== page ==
I had a very enjoyable interview about Stay or Leave? on Wednesday on the mid morning show with Jenny Kendall-Tobias for BBC Guernsey. During it, we were talking about the importance of being yourself, rather than what everyone else wants you to be. And that rather than do this, we often go along with everyone else rather than stick our head above the parapet, for fear of the flak that might result. And I was saying that this happens both at home and at work.
So I thought I'd pursue this line of thinking today in my blog.
The Nature of Company Politics
I am sure you're well aware of all the game-playing, withholding, non-cooperative, snide, them and us, aggressive, sabotaging, negative, blaming, win/lose behaviours that go on in hundreds of interactions everyday in your organisation - the company politics. And of the negative effects this is having on your productivity, performance and morale.
Those who indulge in such office politics do so in order to achieve their personal agenda at the expense of others in the organisation. In the process, they demoralise the motivated and sabotage the organiation’s success. Given their limited numbers, like one or two bad apples souring the whole barrel, they are disproportionately powerful.
Personal agendas are usually called ‘ hidden agendas’, even though they are rarely, if ever, hidden! Everyone knows certain colleagues who consistently act out of their personal agendas and how this influences the tone, content and outcome of discussions, meetings and task accomplishment.
Yet, when we fail to get an honest opinion, cooperative response or a straight answer from a so-called colleague, rather than deal with the personal agenda, we prefer to avoid confrontation and instead express our anger, frustration and powerlessness in ‘ corridor meetings’ with friends.
Both the company politics and the unwillingness to confront it results in an organisation culture characterised by:
· Low morale
· Internal competition
· Lack of communication
· Senior executive non-cooperation
· Interdepartmental conflict
· Inaccessibility of the CEO
· Lack of strong, cohesive leadership
· Feelings of powerlessness
You may have participated in traditional attempts to change organisational cultures or team dynamics by empowering people. They rely on developing a supportive, communicative and cooperative environment where you feel safe to use your creative potential in the pursuit of organisational goals. Though successful in the short-term, this approach generally results in the organisation or team reverting back to their old culture in the long term reaffirming your original sense of powerlessness.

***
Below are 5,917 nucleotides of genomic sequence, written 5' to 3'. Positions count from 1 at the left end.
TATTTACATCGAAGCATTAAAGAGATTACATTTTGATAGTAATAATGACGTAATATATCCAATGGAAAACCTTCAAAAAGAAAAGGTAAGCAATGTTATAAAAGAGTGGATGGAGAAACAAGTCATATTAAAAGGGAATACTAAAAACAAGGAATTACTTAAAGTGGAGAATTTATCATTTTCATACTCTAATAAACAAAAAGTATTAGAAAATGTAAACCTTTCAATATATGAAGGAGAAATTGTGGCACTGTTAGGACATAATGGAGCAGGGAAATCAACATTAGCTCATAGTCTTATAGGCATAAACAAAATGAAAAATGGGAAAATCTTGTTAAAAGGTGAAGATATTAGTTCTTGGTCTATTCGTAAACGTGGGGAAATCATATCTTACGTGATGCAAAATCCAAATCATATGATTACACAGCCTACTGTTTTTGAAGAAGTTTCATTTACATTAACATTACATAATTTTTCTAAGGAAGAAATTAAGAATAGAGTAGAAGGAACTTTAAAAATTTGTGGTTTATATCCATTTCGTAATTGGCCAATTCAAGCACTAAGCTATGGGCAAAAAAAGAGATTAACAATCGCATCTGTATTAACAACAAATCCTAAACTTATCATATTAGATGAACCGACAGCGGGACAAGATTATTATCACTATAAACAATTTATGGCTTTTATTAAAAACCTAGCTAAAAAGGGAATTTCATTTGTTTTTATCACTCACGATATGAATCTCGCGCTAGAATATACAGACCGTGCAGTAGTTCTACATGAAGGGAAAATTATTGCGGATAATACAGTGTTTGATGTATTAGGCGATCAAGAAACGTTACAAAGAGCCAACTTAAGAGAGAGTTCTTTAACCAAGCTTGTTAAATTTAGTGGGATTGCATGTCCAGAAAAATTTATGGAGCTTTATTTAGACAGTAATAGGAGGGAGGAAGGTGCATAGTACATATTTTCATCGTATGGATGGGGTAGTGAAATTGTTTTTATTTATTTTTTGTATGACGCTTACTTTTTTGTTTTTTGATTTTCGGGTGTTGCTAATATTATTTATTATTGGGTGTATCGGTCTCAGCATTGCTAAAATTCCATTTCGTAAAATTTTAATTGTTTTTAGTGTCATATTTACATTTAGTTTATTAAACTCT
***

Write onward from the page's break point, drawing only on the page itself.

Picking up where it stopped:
My alternative approach is to help people to take personal responsibility for consistently confronting company politics in a hostile environment. This approach not only encourages people to recognise that they have the power to change their environment by choosing to take risks but also challenges them to consider their own part in the difficulties they’re having.
As in my approach to personal relationships, in organisation too, it empowers by showing people that they are their own jailer. Even though the quality of their working lives and freedom to reach their optimum performance is severely limited by the pressures inside the organisation, people are not merely victims of circumstances beyond their control. They are responsible for the consequences not only of what they do but also what they fail to do. For example, what they may do is blame others for not creating a safe environment and what they may fail to do is act themselves.
My belief is that organisation development programmes need to reverse the process. First company politics needs to be confronted and eliminated or its effects severely constrained even when the environment is unsupportive, uncommunicative and uncooperative. It is this which will then lead to the creation of a safe environment, long-term change and increased productivity, revenue and profit.